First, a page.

# Total number of photons in universe

1. Jul 25, 2006

### genius2687

I'm looking at a question to a practice exam. It states the following.

Imagine the universe is a spherical cavity at a temperature of 3K. Using this assumption, estimate the total number of photons in the universe.

Notes: integral[0->infinity,{x^2dx/(e^x-1)*dx}=2.4

black body energy density:

u = h_/(pi^2*c^3)*w^3/(e^((h_w/(kT))-1)

I need to find out the number of photons per unit volume (N/V). Once I have that, I can find what I'm looking for.

Any ideas on how to solve this?

2. Jul 25, 2006

### Andrew Mason

Interesting problem.

Wien's radiation law will give you the energy density (energy / unit volume) for a given temperature in the interval $\omega \rightarrow \omega + \delta\omega$. You should be able to determine from that the photon density. Then you have to estimate the size of the universe. Good luck!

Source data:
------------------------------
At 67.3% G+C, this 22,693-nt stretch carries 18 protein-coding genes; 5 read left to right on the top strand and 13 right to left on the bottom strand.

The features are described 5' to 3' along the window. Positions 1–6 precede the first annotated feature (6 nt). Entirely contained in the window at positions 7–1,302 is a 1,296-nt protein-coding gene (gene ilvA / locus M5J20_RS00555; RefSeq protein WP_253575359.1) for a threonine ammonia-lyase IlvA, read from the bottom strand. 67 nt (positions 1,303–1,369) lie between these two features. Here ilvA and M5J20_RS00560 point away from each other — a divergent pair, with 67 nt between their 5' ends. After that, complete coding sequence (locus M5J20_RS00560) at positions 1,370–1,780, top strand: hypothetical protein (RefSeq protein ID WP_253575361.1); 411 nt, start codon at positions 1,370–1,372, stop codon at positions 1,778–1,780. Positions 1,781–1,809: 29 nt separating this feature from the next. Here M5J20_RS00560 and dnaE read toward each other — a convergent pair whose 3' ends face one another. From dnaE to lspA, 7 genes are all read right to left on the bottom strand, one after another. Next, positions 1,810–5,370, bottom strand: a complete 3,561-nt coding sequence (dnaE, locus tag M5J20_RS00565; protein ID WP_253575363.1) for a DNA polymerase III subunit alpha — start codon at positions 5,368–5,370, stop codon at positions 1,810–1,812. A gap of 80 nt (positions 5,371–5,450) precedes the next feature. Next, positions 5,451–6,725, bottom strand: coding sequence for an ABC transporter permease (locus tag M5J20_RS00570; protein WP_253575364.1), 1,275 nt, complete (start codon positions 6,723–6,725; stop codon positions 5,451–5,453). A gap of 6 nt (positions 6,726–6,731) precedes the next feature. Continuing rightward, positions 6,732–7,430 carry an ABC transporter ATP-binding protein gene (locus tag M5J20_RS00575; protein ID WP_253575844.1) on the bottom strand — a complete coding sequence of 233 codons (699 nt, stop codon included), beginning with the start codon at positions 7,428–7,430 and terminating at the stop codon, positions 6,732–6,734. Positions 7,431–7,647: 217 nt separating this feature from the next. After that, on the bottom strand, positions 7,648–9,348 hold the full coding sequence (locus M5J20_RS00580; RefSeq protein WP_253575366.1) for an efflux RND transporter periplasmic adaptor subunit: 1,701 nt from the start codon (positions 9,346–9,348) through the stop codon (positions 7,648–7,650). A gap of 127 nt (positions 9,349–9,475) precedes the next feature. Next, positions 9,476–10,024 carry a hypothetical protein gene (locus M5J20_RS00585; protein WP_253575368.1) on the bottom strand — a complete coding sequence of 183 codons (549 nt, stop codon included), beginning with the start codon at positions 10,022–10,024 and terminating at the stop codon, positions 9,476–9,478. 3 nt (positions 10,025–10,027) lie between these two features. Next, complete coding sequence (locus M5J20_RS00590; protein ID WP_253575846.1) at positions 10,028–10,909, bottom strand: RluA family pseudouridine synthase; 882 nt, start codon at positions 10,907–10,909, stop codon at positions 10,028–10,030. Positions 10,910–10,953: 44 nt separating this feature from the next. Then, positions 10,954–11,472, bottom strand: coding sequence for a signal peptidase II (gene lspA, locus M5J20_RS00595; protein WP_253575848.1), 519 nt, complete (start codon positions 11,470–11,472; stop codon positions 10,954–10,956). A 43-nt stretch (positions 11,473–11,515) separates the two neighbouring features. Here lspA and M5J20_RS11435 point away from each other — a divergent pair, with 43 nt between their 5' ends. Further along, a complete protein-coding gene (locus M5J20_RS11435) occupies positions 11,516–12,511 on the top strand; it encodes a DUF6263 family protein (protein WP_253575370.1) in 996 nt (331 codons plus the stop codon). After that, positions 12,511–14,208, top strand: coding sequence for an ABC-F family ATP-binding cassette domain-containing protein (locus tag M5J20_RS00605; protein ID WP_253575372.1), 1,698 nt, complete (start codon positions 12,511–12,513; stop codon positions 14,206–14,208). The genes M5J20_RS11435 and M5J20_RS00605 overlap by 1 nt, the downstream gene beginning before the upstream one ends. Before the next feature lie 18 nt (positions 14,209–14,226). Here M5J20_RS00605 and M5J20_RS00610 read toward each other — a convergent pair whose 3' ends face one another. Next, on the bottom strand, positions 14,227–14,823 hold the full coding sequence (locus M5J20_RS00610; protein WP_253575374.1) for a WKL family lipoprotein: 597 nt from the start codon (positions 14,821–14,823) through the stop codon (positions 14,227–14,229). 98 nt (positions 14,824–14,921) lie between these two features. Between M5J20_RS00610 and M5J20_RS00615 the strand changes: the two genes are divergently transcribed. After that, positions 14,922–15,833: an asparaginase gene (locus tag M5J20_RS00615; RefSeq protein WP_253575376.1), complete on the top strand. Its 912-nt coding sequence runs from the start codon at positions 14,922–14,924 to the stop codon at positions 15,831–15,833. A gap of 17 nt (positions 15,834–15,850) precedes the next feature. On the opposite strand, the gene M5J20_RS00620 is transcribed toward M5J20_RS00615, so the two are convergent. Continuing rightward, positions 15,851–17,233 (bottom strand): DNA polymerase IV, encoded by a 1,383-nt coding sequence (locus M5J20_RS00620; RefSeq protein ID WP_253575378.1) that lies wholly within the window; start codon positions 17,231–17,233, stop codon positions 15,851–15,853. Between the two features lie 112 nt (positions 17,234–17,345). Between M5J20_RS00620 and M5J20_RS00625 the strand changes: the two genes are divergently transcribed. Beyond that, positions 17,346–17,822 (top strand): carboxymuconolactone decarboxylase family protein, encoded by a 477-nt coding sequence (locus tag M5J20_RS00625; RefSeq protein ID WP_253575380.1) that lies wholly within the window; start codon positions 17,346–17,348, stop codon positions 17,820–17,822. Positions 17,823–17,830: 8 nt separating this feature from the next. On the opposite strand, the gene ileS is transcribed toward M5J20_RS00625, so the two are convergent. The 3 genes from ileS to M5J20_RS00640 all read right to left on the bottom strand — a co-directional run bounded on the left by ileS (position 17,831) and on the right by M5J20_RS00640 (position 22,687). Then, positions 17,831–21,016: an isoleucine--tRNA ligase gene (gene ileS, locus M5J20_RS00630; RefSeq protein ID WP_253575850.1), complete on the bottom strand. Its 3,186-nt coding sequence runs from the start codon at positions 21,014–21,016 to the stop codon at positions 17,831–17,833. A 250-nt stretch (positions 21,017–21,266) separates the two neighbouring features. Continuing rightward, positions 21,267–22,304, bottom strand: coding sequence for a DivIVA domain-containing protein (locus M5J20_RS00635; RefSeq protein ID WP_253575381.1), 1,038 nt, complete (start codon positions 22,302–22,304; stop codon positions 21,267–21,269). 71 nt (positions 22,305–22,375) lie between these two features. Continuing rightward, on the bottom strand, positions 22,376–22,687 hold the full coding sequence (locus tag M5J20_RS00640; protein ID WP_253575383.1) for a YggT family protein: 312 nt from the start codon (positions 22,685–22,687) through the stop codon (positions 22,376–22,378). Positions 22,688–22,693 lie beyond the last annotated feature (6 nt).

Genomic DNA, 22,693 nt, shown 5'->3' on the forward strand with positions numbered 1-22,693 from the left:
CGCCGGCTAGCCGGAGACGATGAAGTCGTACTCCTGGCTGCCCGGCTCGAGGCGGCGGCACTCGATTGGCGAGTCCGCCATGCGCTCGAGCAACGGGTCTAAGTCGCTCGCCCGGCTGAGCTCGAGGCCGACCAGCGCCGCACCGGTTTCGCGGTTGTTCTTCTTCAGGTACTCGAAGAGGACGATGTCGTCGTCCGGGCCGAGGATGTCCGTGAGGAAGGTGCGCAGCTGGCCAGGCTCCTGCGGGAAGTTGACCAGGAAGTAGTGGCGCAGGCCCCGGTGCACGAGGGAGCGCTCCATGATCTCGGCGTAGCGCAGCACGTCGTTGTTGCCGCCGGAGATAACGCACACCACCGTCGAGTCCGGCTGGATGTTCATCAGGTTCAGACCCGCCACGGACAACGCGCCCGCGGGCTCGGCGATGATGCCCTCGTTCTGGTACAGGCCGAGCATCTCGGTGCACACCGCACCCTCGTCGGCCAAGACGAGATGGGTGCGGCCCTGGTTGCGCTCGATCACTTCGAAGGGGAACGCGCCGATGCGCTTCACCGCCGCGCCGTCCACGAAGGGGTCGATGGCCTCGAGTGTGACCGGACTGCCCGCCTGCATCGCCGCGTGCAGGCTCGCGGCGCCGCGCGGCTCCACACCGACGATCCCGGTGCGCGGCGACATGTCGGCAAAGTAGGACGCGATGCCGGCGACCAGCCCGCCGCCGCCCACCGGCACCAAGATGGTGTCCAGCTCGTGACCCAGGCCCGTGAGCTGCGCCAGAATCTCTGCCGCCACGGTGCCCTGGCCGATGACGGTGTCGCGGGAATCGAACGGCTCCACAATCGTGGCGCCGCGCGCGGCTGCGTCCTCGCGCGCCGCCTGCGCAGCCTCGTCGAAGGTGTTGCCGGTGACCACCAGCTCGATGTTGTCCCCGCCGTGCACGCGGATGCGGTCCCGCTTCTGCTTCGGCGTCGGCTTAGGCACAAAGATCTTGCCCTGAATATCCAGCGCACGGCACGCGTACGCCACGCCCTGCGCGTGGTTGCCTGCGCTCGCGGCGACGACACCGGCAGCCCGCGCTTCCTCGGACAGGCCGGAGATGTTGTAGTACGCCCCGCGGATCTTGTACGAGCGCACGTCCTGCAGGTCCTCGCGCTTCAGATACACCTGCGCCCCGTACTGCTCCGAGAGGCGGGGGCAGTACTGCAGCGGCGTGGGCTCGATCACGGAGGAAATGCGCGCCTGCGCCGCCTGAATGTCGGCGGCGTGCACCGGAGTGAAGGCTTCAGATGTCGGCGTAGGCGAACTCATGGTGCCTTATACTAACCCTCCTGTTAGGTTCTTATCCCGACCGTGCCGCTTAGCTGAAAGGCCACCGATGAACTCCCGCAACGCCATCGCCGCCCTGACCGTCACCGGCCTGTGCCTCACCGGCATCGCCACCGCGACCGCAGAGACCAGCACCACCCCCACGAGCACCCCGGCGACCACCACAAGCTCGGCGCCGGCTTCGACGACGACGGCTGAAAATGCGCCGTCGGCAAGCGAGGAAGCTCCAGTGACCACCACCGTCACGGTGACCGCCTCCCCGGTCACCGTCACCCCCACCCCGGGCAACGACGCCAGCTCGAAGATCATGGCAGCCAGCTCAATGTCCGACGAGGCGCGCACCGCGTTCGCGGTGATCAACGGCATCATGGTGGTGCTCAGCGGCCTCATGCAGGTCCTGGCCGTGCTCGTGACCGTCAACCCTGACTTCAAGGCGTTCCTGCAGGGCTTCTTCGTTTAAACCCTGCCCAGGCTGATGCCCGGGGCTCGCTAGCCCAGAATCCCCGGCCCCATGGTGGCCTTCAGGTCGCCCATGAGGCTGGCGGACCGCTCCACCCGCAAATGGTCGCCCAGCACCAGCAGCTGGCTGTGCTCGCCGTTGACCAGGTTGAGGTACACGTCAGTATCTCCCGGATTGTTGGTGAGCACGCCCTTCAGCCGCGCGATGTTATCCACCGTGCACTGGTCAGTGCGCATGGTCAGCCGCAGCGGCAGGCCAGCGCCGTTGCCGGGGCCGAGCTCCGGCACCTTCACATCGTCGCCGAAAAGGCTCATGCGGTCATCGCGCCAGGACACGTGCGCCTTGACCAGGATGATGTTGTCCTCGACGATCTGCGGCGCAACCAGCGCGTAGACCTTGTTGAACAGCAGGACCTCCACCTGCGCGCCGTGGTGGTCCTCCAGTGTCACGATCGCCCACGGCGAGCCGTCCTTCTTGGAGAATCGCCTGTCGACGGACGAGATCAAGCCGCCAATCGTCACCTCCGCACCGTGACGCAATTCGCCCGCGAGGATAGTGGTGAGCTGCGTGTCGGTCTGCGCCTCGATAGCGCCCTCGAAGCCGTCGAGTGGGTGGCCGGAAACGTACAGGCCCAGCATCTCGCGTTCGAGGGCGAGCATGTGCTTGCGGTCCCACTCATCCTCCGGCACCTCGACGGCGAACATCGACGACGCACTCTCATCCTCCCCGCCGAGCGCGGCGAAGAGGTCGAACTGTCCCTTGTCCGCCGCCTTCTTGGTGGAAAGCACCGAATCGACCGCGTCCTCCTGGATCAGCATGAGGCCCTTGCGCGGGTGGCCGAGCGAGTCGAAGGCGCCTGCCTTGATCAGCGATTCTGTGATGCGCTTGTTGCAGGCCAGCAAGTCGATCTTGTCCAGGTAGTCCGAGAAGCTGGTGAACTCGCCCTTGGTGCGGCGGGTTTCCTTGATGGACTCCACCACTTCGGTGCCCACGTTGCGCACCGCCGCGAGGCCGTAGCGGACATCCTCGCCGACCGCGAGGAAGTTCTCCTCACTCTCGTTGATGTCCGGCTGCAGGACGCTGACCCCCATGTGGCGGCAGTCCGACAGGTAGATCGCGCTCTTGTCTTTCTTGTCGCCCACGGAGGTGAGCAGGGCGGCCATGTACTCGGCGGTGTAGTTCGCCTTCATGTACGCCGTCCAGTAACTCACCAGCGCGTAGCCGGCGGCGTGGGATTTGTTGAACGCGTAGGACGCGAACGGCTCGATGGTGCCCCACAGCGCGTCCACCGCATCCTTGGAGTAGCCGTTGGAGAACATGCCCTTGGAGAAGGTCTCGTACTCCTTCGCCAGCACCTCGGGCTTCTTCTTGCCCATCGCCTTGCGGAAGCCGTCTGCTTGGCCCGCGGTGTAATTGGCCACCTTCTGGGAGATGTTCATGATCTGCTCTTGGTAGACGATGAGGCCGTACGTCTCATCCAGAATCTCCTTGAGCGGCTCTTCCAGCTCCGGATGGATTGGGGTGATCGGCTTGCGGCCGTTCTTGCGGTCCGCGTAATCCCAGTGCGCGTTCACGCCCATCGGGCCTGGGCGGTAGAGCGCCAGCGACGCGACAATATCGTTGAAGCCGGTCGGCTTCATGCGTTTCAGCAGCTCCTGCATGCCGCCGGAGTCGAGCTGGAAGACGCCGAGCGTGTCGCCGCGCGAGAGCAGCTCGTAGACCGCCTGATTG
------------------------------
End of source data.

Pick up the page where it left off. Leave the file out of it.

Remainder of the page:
AM

3. Jul 25, 2006

### BoTemp

Any thermodynamics textbook will have the calculation for radiation from a black body. The calculation for # of photons will start in the same place; you should be able to see where the two separate.

edit: You already know the energy density. Think of that as (Energy per particle) x (# of particles). What's the energy of a photon with frequency w?

Last edited: Jul 25, 2006
4. Jul 27, 2006

### jason13086

I know this isn't what you want to hear, but I think that it is worth saying. In addition to the 'regular' photons, there are many more virtual photons. Virtual photons are real, just, by definition, don't have enough energy to be observable. These make up electromagnetic fields. Every electron, and negative charge spews out basically unlimited numbers of these photons.

Also, both quantum mechanics and now realitivity predict that space is full of nearly unlimited (the former) to at least some (later) energy, everywhere.

So if you don't know how to give them the answer that they want, just say its incalcuable for the reasons I have stated above.